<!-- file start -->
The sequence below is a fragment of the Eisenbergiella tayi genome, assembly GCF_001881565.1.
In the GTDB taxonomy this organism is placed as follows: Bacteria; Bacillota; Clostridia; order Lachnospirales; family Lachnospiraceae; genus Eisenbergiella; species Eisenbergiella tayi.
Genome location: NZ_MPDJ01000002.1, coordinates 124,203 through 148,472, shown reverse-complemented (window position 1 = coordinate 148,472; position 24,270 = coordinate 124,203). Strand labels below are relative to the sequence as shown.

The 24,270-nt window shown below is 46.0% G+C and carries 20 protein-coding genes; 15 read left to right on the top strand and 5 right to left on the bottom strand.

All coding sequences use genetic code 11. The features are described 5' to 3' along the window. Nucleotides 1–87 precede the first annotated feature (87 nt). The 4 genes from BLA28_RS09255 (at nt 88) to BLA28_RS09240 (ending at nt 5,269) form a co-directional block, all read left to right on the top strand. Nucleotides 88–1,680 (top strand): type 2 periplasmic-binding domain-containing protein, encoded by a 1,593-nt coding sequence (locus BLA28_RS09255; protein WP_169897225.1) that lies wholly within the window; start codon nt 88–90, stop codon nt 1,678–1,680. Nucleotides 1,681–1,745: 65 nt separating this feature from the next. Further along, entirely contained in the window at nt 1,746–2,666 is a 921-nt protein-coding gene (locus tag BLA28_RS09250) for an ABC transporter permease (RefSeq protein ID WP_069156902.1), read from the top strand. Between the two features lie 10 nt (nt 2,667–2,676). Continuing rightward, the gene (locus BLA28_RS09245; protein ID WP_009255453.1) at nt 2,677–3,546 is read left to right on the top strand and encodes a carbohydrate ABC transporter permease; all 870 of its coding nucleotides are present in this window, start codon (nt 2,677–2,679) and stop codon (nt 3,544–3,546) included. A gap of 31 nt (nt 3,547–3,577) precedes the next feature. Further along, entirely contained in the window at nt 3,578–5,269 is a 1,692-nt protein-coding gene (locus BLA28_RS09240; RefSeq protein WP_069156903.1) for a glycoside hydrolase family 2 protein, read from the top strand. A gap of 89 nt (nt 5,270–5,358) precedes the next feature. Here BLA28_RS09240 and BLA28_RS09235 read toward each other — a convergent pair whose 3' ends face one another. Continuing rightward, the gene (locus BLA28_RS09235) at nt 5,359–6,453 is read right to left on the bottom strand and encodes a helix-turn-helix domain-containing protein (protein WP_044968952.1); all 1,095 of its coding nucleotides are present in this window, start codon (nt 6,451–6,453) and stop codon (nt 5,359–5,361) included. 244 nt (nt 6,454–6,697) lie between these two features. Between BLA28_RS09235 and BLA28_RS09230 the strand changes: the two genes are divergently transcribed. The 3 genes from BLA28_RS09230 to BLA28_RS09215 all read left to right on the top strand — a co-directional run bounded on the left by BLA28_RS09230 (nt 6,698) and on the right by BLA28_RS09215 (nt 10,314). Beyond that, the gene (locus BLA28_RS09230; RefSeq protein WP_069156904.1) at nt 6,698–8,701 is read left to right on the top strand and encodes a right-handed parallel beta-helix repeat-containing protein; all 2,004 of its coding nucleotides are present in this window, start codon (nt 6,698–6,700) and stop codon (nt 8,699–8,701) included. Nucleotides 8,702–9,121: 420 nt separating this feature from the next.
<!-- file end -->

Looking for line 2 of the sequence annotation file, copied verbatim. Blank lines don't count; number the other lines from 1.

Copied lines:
In the GTDB taxonomy this organism is placed as follows: Bacteria; Bacillota; Clostridia; order Lachnospirales; family Lachnospiraceae; genus Eisenbergiella; species Eisenbergiella tayi.